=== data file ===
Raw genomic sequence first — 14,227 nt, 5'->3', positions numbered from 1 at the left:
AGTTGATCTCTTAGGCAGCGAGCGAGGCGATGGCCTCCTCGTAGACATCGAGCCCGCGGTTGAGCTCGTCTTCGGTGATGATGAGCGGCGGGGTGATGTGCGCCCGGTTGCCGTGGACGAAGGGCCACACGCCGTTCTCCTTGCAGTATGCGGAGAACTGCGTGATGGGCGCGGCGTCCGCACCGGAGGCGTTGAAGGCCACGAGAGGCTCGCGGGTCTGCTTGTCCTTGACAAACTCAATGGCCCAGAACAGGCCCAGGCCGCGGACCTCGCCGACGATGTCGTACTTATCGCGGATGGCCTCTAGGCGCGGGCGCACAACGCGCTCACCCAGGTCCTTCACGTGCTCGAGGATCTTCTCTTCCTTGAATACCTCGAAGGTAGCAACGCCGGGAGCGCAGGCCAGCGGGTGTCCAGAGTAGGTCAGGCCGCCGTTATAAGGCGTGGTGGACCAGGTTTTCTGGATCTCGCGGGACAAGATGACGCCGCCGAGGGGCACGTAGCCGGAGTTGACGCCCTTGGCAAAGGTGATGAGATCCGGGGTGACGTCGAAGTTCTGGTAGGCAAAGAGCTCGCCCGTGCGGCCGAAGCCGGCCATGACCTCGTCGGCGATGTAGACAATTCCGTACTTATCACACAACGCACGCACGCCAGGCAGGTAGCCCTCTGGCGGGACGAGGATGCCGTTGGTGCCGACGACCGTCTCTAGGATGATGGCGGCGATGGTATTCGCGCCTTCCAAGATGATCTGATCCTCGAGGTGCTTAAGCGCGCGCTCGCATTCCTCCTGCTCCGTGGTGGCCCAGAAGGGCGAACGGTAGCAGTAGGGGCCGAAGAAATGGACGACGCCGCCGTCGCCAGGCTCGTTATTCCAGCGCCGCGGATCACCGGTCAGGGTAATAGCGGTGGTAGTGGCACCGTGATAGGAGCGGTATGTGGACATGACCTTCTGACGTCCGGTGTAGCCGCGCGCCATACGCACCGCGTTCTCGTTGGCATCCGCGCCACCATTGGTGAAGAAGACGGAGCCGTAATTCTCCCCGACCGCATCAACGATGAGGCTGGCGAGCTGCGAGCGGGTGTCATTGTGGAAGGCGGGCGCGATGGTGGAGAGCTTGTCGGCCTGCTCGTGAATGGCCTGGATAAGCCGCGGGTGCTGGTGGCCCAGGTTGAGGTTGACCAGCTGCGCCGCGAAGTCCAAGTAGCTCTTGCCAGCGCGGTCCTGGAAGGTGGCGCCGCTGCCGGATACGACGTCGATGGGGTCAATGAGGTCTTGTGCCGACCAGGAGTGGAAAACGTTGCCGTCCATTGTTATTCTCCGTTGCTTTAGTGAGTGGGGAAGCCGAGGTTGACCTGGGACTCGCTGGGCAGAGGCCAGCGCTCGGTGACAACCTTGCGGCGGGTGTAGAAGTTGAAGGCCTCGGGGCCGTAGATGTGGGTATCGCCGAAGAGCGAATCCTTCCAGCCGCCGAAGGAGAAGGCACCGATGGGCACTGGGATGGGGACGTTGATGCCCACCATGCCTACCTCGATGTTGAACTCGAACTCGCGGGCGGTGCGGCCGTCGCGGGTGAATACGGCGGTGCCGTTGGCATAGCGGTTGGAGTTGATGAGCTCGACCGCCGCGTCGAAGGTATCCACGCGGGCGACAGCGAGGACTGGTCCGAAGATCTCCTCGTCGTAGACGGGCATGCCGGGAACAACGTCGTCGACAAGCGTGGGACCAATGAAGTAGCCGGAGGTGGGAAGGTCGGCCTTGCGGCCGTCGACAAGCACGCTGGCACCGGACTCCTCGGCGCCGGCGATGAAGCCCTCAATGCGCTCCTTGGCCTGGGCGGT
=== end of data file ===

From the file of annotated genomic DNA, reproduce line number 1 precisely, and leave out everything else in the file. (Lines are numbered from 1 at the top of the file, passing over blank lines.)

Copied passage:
Raw genomic sequence first — 14,227 nt, 5'->3', positions numbered from 1 at the left: